Nowadays, people are turning to Web-based applications as replacements for desktop applications. Web-based office suites, mail clients, multimedia apps, and general productivity tools are all extremely useful now, but standard Web browsers aren’t always the best option for running applications. To provide a more suitable tool for Web-based apps, Mozilla Platform Evangelist Mark Finkle has been working on WebRunner, a site-specific browser (SSB) that’s designed to work exclusively with one application at a time. It’s not finished yet, but it’s already showing promise.

Blackboard, Inc. Are you reading? 😀 This could be the magic bullet you need for a fully functional section archive outside of the true Vista application!

Ready to Switch?

I was disappointed the only IE competitor mentioned was Firefox. Opera, Safari, and Netscape are well known enough that it would behoove a more balanced view to mention them as well.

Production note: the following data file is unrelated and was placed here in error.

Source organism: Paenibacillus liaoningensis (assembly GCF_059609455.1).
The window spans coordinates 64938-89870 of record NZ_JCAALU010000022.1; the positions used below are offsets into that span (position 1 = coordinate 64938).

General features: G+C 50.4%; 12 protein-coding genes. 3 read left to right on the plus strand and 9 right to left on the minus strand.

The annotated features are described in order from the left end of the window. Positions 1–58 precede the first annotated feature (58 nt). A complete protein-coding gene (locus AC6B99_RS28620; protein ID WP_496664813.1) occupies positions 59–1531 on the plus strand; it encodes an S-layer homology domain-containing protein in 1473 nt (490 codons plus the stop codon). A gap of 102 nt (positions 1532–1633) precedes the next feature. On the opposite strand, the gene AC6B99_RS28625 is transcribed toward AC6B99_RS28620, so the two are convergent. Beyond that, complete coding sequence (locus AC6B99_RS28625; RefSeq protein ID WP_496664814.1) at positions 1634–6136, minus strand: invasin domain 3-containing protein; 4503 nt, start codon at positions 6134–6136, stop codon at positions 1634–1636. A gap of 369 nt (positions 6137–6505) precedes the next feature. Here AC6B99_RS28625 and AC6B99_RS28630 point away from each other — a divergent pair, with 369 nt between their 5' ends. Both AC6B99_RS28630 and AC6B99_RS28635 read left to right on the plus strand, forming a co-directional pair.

My only use of IE lately is replicating a user problem I can’t replicate in Firefox and the very, very infrequent case a web site site doesn’t work in Firefox or Netscape. 🙁 Quite frankly, it scares me to surf with IE. Of course, I am the person my friends call about cleaning up their computer when it runs slow because it is a computer virus, spyware, and adware infested mess. So my fears are based on the horror of cleaning up the after effects of using IE.

Internet Explorer Unsafe for 284 Days in 2006 – Security Fix

For a total 284 days in 2006 (or more than nine months out of the year), exploit code for known, unpatched critical flaws in pre-IE7 versions of the browser was publicly available on the Internet. Likewise, there were at least 98 days last year in which no software fixes from Microsoft were available to fix IE flaws that criminals were actively using to steal personal and financial data from users.